When You Should (and Shouldn’t) Use an Ultimatum in Negotiation
The art of getting a room full of big egos to think they each got a fair deal
When I launched Paychex in 1971, I had no intention of providing payroll processing services outside of my hometown of Rochester. But when Phil Wehrheim, a former colleague of mine, asked to partner with me, we struck a 50–50 partnership deal (without lawyers), and he opened offices servicing Buffalo, Syracuse, and Albany. Then Chuck Wollmer, the employee of a client, came to me wanting to open a franchise. That was how Paychex started to grow from a small local business into a national organization: one territory at a time.
By 1979, there were 17 of us, both partners and franchisees, across the country. Finding a good deal for everyone has always been my guiding principle for negotiation, so I had ensured that every partner and franchisee was happy with the partnership or franchising deal we had made. But we had reached the point where it was time to take Paychex from being a bunch of partners and franchisees and turn it into a corporation.
The 16 partners and franchisees, plus me, all met in Nassau to discuss consolidating into a single company. It posed a significant challenge: If I wanted them all to agree on consolidation, each and every one of them had to believe they were getting a fair deal. The big question was, how would I decide who got what percentage of the new company?
There was simply no way to negotiate a deal with 16 partners and franchisees with big egos who possessed a skewed view of their actual worth. It would have been a moving target; as soon as I made a deal with one person, I knew details would get back to someone whom I’d already reached a deal with and then that person would want to renegotiate. My only chance was to create an acceptable no-negotiation situation.
“Never negotiate with an ultimatum,” is a rule I agree with in principle. If you are trying to buy a car and you tell the salesperson that you are only willing to pay a certain amount or you will walk, you better be prepared to walk. Most of the time, however, you may be closer to a deal than you think. If you are both willing to give a little, a good deal could be achieved by both parties.
If every owner still owned the share of the company they were given that day, the one who received the lowest number of shares would now own a stake of in Paychex worth $250 million.
In this case, however, I knew I had to break the rule. The most important decision I made was not to negotiate with anyone. With the help of two of my partners, I thrashed out a good deal for all partners and franchisees the best we could by taking into consideration the size of their territory, what they had accomplished to date, and their future potential. The formula we used was complex and interconnected, so changing one individual’s share of the new company would require us to reassess everyone else’s. So I knew the minute we started negotiating with one of the 16, we would end up having to negotiate with them all — and that wasn’t going to happen.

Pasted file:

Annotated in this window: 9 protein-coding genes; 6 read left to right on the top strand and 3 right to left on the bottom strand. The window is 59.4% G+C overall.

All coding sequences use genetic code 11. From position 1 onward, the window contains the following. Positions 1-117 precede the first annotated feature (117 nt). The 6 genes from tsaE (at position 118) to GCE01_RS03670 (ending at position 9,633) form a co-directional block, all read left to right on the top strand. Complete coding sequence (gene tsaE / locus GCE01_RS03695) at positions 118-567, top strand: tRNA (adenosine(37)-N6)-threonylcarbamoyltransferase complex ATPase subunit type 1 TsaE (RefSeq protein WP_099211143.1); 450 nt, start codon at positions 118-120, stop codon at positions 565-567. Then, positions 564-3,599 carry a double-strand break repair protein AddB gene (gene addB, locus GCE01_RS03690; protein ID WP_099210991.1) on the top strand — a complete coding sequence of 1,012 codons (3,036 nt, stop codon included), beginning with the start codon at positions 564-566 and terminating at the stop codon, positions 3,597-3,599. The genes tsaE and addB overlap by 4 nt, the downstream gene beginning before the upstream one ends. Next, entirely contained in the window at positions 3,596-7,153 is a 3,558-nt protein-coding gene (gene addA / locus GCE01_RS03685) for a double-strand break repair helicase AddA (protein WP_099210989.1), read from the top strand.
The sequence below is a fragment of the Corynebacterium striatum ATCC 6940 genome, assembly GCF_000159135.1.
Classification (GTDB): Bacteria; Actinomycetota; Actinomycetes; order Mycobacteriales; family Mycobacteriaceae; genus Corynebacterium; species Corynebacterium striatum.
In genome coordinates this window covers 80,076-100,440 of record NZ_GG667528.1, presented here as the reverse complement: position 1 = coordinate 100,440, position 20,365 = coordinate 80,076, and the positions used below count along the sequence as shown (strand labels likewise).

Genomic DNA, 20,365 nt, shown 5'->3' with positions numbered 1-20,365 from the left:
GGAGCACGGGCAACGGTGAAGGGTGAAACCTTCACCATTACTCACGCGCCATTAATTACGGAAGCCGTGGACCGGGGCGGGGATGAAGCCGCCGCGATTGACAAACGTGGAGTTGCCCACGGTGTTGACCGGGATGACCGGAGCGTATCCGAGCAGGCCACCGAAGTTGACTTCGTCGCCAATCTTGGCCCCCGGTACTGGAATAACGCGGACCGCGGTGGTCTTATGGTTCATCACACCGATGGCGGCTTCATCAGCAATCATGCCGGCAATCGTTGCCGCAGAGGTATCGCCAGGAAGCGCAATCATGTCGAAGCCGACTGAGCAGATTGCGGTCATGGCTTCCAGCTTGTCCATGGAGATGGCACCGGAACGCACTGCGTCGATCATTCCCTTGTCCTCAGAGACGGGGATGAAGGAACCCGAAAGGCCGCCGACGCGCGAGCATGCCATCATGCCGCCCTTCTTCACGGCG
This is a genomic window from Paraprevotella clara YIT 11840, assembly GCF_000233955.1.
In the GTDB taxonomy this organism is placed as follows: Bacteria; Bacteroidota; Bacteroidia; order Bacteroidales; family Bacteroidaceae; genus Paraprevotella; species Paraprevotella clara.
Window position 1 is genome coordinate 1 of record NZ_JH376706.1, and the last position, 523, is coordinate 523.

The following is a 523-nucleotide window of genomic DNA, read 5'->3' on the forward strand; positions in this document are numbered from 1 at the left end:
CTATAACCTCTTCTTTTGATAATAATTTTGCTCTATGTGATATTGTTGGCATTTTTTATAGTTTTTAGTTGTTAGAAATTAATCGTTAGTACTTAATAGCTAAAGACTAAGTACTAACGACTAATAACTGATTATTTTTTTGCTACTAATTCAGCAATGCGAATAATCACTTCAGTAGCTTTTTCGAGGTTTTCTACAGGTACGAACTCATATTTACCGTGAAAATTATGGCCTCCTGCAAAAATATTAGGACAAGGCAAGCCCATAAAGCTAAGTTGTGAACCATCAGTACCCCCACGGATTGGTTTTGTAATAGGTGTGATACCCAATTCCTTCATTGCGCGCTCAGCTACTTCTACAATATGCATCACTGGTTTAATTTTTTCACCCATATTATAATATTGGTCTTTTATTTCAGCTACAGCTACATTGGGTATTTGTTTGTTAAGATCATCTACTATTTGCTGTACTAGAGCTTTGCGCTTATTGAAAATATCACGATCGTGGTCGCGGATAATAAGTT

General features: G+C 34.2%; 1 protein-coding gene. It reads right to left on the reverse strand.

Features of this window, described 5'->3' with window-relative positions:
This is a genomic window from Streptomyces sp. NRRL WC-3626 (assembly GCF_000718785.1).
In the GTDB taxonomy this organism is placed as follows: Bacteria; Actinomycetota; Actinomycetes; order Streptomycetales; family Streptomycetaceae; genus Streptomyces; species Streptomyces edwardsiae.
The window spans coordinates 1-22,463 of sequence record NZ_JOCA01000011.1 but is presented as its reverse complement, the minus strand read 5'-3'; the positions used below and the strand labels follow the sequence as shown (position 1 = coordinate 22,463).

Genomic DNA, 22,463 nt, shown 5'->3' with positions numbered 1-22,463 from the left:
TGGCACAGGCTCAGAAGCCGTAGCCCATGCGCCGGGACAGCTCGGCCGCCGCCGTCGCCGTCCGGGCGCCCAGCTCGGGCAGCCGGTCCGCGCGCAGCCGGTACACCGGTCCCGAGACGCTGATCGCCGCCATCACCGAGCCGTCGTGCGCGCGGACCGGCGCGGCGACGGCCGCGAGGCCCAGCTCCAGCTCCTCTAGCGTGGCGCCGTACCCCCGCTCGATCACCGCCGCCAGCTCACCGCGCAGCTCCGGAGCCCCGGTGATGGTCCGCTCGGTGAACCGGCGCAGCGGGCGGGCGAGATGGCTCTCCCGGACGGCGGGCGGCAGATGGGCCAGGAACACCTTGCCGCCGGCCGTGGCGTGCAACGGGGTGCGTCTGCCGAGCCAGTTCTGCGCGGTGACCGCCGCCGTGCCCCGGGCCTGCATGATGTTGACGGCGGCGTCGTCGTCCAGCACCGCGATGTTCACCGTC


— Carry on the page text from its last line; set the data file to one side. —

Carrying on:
I handed out the offers, and the next day we gathered around a boardroom table in a private room at the hotel. I opened with, “This is it, this is the deal — we’re not changing it. If you don’t want to join us, that’s okay. We’ll protect your city and we won’t go into your territory. No hard feelings.”
I went to each person in turn and asked them whether they wanted in or out. By the time I finished, every single person had agreed to accept the package and join the new Paychex corporation. And so you know what a good deal it was, if every owner still owned the share of the company they were given that day, the one who received the lowest number of shares would now own a stake in Paychex worth $250 million.
The key to good negotiating is to do your homework and know, before you start talking, what the other person is likely to consider a good price. You also have to know what price you feel represents a good deal for your company. There have been complete books written about the art of negotiating, but when you strip away the smoke and mirrors, it’s simply about finding that sweet spot where both parties feel they can sleep content. Anything else is fool’s gold.